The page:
Derry City will be welcomed back by FAI
The FAI will look favourably on an application from a new company running Derry City to play in the League of Ireland next season, chief executive John Delaney said last night.
Mr Delaney led a four-man FAI delegation to the city to hold talks with local businessmen, Derry City Council and supporters yesterday.
He urged the shareholders and former directors of the company currently running the club, to take immediate steps to wind it up.
“The view that was formulated today was that a new company be formed to look to apply to the FAI to play League of Ireland football next season,” he said.
“That would come in effectively unencumbered by debt. It couldn’t play in our Premier Division obviously, but the sense was that an application could be made to play in our First Division.
“We have come to Derry to give advice and support that is required to get a first class application in under a new entity to play in our league. I would be of the view that if a good application comes in, there is support within the association and that would be looked upon favourably for them to play in the First Division of our league next season.
“And if that were to come to pass it would be a wonderful result for the supporters of Derry City.”
Mr Delaney’s delegation met with a group of Derry businessmen yesterday morning including former chairman Paul Diamond, former directors Jackie McAuley, Phillip O’Doherty and Martin McDaid and Patrick Durkan, brother of SDLP leader Mark.
They are acting as a steering committee, designed to find a way Derry City can re-enter the league, although they do not necessarily want to be involved in the future running of the club.
Nevertheless, Mr Delaney said their support for the club had been a major factor in determining a positive outlook to the day’s series of meetings.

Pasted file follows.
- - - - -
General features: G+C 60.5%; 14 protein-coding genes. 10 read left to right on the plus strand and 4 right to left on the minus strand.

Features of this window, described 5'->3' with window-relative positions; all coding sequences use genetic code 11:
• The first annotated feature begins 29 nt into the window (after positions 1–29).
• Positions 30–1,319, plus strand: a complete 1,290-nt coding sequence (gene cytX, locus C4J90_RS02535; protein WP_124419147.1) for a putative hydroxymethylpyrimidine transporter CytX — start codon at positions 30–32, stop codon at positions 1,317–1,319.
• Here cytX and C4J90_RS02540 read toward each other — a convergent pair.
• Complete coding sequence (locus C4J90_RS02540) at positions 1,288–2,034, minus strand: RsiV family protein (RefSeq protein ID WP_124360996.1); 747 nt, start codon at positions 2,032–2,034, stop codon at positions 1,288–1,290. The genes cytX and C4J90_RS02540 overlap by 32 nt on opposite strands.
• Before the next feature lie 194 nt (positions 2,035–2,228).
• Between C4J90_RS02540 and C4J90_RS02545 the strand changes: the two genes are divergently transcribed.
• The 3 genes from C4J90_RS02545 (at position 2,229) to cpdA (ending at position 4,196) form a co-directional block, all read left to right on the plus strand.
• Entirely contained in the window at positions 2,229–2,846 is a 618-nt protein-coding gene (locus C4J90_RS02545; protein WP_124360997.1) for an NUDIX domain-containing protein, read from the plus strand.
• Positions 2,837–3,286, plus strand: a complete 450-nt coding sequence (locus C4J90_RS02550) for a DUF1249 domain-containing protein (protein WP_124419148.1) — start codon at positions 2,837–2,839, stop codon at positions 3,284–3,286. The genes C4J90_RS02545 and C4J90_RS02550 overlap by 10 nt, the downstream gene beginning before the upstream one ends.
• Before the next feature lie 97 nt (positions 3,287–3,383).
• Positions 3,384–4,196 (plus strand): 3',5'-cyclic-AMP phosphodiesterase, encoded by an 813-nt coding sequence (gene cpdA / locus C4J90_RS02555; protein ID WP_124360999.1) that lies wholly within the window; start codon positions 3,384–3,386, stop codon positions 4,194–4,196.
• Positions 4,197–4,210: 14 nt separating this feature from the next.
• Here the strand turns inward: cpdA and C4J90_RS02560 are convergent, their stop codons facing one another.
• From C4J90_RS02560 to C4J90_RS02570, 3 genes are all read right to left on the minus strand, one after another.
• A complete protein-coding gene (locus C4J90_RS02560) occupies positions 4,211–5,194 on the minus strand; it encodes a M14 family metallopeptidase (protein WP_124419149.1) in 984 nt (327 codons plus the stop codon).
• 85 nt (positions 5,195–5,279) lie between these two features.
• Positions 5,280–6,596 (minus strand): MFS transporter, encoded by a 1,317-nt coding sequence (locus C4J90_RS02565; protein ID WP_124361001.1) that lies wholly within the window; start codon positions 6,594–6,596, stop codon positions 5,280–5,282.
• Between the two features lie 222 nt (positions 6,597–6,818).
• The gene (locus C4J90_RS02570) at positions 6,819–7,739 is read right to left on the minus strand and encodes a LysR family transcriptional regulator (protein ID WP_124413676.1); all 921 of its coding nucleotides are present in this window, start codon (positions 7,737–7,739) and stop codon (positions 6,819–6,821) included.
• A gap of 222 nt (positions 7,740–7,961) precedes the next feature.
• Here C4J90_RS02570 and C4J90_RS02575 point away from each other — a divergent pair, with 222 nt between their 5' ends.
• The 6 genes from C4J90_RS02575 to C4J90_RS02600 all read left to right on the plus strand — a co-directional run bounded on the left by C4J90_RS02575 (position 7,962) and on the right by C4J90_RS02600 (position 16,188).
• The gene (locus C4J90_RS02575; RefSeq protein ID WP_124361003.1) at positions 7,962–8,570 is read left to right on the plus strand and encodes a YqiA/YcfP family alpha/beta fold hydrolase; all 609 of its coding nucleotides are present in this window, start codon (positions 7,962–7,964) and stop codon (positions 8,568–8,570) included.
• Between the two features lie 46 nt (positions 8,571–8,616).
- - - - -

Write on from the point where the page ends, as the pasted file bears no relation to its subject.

“Everyone was really positive and everyone wants what’s best for the football club, so we are all on the same team,” he said.
“It was about developing a road map to get the club back into the League of Ireland.
“We certainly developed the road map to do that.”
Although the debts of the current company — estimated by Mr Delaney yesterday at £800,000 — would not be carried over, he said the FAI would still look for that to be cleared.
And he also confirmed that Derry’s record for playing in the League of Ireland and finishing fourth last season had been expunged.
“I would urge the shareholders of the old company to act quickly in terms of what is going to happen there,” he said.
“There is serious debt and issues surrounding that.
“A new company would be coming in without any of the existing debt.
“But we would want to know what was happening with the company that previously held the franchise.
“It would be important for us to know and we can’t just leave that sitting there.”
He added that the old club had debts to the league which just about wiped out any outstanding prize-money.
“During the season there would be affiliation fees, referees costs, there would be money advanced to Derry and if you actually take all that into account at the moment it’s all about even,” he said.
“It’s a bit of cherry-picking to say there is prize-money owed when there is money owed to the FAI. Any inter-company account held between the league and the football club stays with the old company.”